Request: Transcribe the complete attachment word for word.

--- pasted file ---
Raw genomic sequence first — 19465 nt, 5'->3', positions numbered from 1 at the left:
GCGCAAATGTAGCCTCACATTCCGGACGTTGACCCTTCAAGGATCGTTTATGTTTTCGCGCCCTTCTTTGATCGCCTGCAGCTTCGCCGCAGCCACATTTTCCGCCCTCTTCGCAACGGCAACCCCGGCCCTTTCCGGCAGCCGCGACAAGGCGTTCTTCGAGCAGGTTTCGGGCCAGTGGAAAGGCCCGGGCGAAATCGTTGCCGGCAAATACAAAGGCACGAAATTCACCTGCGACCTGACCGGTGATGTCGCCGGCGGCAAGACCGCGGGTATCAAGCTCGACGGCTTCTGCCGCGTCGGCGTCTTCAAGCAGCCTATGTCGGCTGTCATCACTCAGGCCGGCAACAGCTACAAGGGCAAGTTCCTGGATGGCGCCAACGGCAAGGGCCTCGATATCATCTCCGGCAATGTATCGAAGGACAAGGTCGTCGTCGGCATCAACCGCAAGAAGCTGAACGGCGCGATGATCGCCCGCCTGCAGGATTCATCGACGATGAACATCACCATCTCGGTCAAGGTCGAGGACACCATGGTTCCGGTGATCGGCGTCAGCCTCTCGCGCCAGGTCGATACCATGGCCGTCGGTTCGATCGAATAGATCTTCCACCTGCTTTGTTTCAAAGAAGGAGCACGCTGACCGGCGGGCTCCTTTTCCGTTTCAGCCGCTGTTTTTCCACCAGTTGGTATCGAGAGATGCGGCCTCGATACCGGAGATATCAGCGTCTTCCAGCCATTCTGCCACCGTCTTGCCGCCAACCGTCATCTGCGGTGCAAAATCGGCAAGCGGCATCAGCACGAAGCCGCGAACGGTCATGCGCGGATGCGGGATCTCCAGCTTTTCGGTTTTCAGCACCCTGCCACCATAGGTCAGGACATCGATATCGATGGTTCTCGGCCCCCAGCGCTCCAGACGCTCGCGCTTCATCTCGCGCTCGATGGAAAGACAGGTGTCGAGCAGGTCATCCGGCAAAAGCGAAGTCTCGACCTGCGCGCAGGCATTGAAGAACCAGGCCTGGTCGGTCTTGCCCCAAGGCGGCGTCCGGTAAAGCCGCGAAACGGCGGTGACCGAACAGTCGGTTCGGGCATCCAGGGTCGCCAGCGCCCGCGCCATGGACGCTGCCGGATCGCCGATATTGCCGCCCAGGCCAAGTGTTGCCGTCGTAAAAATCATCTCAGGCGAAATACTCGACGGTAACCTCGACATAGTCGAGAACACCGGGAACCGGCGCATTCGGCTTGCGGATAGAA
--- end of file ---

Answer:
Raw genomic sequence first — 19465 nt, 5'->3', positions numbered from 1 at the left:
GCGCAAATGTAGCCTCACATTCCGGACGTTGACCCTTCAAGGATCGTTTATGTTTTCGCGCCCTTCTTTGATCGCCTGCAGCTTCGCCGCAGCCACATTTTCCGCCCTCTTCGCAACGGCAACCCCGGCCCTTTCCGGCAGCCGCGACAAGGCGTTCTTCGAGCAGGTTTCGGGCCAGTGGAAAGGCCCGGGCGAAATCGTTGCCGGCAAATACAAAGGCACGAAATTCACCTGCGACCTGACCGGTGATGTCGCCGGCGGCAAGACCGCGGGTATCAAGCTCGACGGCTTCTGCCGCGTCGGCGTCTTCAAGCAGCCTATGTCGGCTGTCATCACTCAGGCCGGCAACAGCTACAAGGGCAAGTTCCTGGATGGCGCCAACGGCAAGGGCCTCGATATCATCTCCGGCAATGTATCGAAGGACAAGGTCGTCGTCGGCATCAACCGCAAGAAGCTGAACGGCGCGATGATCGCCCGCCTGCAGGATTCATCGACGATGAACATCACCATCTCGGTCAAGGTCGAGGACACCATGGTTCCGGTGATCGGCGTCAGCCTCTCGCGCCAGGTCGATACCATGGCCGTCGGTTCGATCGAATAGATCTTCCACCTGCTTTGTTTCAAAGAAGGAGCACGCTGACCGGCGGGCTCCTTTTCCGTTTCAGCCGCTGTTTTTCCACCAGTTGGTATCGAGAGATGCGGCCTCGATACCGGAGATATCAGCGTCTTCCAGCCATTCTGCCACCGTCTTGCCGCCAACCGTCATCTGCGGTGCAAAATCGGCAAGCGGCATCAGCACGAAGCCGCGAACGGTCATGCGCGGATGCGGGATCTCCAGCTTTTCGGTTTTCAGCACCCTGCCACCATAGGTCAGGACATCGATATCGATGGTTCTCGGCCCCCAGCGCTCCAGACGCTCGCGCTTCATCTCGCGCTCGATGGAAAGACAGGTGTCGAGCAGGTCATCCGGCAAAAGCGAAGTCTCGACCTGCGCGCAGGCATTGAAGAACCAGGCCTGGTCGGTCTTGCCCCAAGGCGGCGTCCGGTAAAGCCGCGAAACGGCGGTGACCGAACAGTCGGTTCGGGCATCCAGGGTCGCCAGCGCCCGCGCCATGGACGCTGCCGGATCGCCGATATTGCCGCCCAGGCCAAGTGTTGCCGTCGTAAAAATCATCTCAGGCGAAATACTCGACGGTAACCTCGACATAGTCGAGAACACCGGGAACCGGCGCATTCGGCTTGCGGATAGAA